Phillies assistant general manager Ned Rice received a two-year contract extension earlier this month, a source said, after spending two months as the interim general manager following the reassignment of Matt Klentak.
Rice spent five seasons as Klentak’s top lieutenant after being his first hire before the 2016 season. Rice’s contract, which was set to expire after the 2021 season, will now run through 2023.
Klentak and Rice first worked together in Baltimore under current Phillies president Andy MacPhail before the trio reunited in Philadelphia. MacPhail’s contract expires after this season, while Klentak’s runs through 2022.
Rice is one of the team’s four assistant GMs under general manager Sam Fuld, who was promoted in December to work under president of baseball operations Dave Dombrowski. The contracts for assistant GMs Bryan Minniti and Scott Proefrock run through the 2021 season. Jorge Velandia was promoted to assistant GM when Fuld was hired.
As interim GM, Rice made just three acquisitions, all waiver claims for players who have since been moved away by Dombrowski. Rice’s time was brief, but there seemed to be a chance in October that his tenure would last longer than a typical “interim” basis.
Phillies managing partner John Middleton said after Klentak was reassigned that Rice could be the interim GM through the 2021 season. MacPhail said later that month that the Phillies could have trouble finding a candidate who would “want to uproot in the middle of a pandemic.”
They found that person in Dombrowski, who had rebuffed their first offer before the Phillies circled back. Rice returned to his role as an assistant general manager, and Dombrowski elevated Fuld 11 days later.
Dombrowski credited Rice on Wednesday for his work on Didi Gregorius’ two-year contract, saying he “worked for hours with Didi’s representatives.”
“So special thanks to him for getting this done,” Dombrowski said.
Rice graduated from William & Mary and joined the Orioles in the fall of 2005 as an intern in the public relations department. He transitioned in 2006 to baseball operations as Baltimore’s video coordinator for road games.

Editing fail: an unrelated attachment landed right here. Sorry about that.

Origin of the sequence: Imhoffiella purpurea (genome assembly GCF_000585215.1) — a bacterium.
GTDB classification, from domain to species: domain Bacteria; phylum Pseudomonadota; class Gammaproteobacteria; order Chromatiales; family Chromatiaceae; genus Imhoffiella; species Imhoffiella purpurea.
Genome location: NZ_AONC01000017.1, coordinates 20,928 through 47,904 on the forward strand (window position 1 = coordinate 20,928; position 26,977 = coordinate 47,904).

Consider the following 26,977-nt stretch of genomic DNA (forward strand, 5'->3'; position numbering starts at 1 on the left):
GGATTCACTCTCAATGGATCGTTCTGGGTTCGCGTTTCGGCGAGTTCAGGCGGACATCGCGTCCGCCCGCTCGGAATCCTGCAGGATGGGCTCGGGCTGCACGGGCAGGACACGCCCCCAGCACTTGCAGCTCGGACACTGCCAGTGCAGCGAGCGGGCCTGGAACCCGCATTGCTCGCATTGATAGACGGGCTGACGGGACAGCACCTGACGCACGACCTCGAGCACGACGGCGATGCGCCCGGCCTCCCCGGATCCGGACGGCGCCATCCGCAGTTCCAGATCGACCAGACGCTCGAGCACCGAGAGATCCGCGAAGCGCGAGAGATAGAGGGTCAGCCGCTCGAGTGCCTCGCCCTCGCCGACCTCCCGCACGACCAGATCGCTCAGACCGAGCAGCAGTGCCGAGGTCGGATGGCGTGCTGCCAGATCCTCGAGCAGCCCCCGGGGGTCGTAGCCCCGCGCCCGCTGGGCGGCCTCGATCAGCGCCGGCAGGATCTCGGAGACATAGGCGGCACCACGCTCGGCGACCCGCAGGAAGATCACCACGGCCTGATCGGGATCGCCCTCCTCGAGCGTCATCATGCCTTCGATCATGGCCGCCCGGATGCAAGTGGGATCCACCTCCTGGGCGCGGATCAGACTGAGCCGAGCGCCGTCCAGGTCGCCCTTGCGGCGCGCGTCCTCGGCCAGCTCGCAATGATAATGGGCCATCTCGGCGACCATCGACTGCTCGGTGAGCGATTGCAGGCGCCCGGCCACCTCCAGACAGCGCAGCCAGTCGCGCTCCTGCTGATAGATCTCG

A year later, Rice caught the attention of MacPhail — who had just been hired to run Baltimore’s front office — while answering MacPhail’s office phone when MacPhail’s executive assistant was out sick. Rice had his break, impressing MacPhail with his acumen for advanced statistics, and MacPhail hired him to be a player information analyst.
With the Phillies, Rice overhauled the nutrition plan for minor leaguers and Middleton credited him with playing a key role in the negotiations to sign Bryce Harper.
The Phillies, under Klentak and Rice, had five straight seasons without a winning record and failed to finish better than third place in the National League East. Klentak is no longer listed on the team’s online staff directory, but Dombrowski said in December that Klentak would be used to “consult” on personnel moves.
The Phillies media guide says Rice helped “map out strategy of roster management, oversees analytics and the medical department and assists in player contracts and negotiations, transactions, salary arbitration and rules compliance.”
“They are somewhat like-minded, but they have very different personalities,” MacPhail said in October about the difference between Klentak and Rice. “Ned is more extroverted, more likely to be hanging around the clubhouse. I think both of them are very bright and they are well grounded in the game.”